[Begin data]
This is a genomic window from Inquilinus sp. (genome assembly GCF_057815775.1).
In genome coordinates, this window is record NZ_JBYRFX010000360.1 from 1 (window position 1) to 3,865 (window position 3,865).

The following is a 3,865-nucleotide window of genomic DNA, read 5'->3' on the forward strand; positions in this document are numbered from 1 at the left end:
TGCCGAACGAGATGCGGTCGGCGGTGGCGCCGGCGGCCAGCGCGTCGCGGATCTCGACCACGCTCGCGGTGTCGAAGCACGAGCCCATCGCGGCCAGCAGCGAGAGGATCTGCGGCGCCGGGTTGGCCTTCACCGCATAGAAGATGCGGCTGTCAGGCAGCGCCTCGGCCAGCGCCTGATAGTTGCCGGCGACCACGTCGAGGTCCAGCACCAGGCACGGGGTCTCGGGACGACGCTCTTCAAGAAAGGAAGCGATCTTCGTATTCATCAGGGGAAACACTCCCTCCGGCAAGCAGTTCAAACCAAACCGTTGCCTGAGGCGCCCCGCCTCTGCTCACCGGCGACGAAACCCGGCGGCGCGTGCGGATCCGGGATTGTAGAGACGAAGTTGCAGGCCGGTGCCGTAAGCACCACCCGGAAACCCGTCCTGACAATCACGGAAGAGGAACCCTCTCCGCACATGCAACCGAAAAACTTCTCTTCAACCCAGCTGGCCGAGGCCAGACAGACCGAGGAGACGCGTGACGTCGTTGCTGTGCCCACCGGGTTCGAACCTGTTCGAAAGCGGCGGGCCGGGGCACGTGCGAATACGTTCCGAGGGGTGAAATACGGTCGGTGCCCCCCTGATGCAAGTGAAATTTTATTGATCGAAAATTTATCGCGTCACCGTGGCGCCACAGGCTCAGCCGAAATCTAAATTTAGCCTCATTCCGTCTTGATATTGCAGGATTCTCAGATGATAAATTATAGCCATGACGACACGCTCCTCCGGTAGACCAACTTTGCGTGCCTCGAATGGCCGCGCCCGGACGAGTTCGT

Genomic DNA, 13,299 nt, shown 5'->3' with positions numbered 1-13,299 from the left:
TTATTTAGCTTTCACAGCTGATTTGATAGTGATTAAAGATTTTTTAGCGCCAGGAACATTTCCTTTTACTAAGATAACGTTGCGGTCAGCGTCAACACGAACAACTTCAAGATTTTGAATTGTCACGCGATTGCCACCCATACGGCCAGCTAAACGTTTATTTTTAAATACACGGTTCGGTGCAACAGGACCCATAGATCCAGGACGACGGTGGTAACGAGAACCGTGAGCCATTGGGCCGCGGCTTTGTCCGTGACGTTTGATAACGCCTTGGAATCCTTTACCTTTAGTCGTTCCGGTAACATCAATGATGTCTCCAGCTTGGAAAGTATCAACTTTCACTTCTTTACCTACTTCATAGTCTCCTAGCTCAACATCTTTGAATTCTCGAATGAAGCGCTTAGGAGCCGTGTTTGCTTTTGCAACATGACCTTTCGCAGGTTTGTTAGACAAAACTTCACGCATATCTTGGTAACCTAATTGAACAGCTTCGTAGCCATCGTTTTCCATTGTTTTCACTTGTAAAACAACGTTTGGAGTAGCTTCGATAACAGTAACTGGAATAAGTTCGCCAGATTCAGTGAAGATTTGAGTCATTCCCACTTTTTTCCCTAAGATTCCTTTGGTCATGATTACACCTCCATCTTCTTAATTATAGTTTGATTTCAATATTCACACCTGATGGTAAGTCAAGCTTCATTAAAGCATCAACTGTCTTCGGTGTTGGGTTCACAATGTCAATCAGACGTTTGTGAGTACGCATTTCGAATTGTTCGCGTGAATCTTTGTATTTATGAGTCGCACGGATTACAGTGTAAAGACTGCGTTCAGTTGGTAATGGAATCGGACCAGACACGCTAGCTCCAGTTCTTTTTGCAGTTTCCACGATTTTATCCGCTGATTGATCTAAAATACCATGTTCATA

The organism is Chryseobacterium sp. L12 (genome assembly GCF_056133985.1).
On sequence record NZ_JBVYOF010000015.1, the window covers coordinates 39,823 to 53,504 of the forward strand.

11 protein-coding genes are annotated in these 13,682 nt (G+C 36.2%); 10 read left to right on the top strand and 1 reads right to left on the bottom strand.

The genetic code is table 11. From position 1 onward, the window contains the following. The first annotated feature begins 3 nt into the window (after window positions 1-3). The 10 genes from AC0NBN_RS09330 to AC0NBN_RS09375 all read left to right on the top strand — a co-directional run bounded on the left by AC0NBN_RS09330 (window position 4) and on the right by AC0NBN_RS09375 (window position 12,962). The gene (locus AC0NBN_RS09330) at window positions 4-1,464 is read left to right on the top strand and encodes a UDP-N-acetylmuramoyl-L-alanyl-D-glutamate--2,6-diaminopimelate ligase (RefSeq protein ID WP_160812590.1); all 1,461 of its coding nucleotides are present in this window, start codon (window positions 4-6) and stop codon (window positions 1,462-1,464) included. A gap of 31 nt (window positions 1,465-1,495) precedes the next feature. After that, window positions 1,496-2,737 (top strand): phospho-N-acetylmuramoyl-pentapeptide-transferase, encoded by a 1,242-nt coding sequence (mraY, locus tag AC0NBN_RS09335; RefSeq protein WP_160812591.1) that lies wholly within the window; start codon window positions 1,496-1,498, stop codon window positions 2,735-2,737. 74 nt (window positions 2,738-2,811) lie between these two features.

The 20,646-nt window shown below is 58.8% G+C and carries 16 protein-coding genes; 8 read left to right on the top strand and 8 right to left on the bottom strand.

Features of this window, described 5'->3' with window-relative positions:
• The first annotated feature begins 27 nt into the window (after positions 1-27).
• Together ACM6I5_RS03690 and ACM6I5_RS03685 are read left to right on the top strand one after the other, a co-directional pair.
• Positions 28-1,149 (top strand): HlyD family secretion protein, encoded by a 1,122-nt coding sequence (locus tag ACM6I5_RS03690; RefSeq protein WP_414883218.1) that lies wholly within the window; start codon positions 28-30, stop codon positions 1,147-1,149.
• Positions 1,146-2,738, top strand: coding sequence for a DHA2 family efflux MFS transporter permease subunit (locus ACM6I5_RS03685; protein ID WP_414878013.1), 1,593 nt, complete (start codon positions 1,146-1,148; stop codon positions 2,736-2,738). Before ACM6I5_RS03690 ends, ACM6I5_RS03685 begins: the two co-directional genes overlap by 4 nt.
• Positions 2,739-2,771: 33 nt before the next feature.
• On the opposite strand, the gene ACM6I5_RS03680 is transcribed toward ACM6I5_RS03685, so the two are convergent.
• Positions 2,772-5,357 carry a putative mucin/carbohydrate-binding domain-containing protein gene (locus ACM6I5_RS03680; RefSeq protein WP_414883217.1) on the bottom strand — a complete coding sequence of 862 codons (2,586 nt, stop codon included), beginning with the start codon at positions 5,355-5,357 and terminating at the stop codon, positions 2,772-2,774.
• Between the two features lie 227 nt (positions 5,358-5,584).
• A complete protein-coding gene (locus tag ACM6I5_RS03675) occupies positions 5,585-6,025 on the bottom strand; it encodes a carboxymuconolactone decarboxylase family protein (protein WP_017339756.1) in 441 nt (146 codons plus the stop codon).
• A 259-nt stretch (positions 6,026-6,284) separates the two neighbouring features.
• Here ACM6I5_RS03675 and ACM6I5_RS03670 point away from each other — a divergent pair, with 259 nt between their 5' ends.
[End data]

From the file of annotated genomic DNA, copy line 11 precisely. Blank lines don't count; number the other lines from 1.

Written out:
The 20,646-nt window shown below is 58.8% G+C and carries 16 protein-coding genes; 8 read left to right on the top strand and 8 right to left on the bottom strand.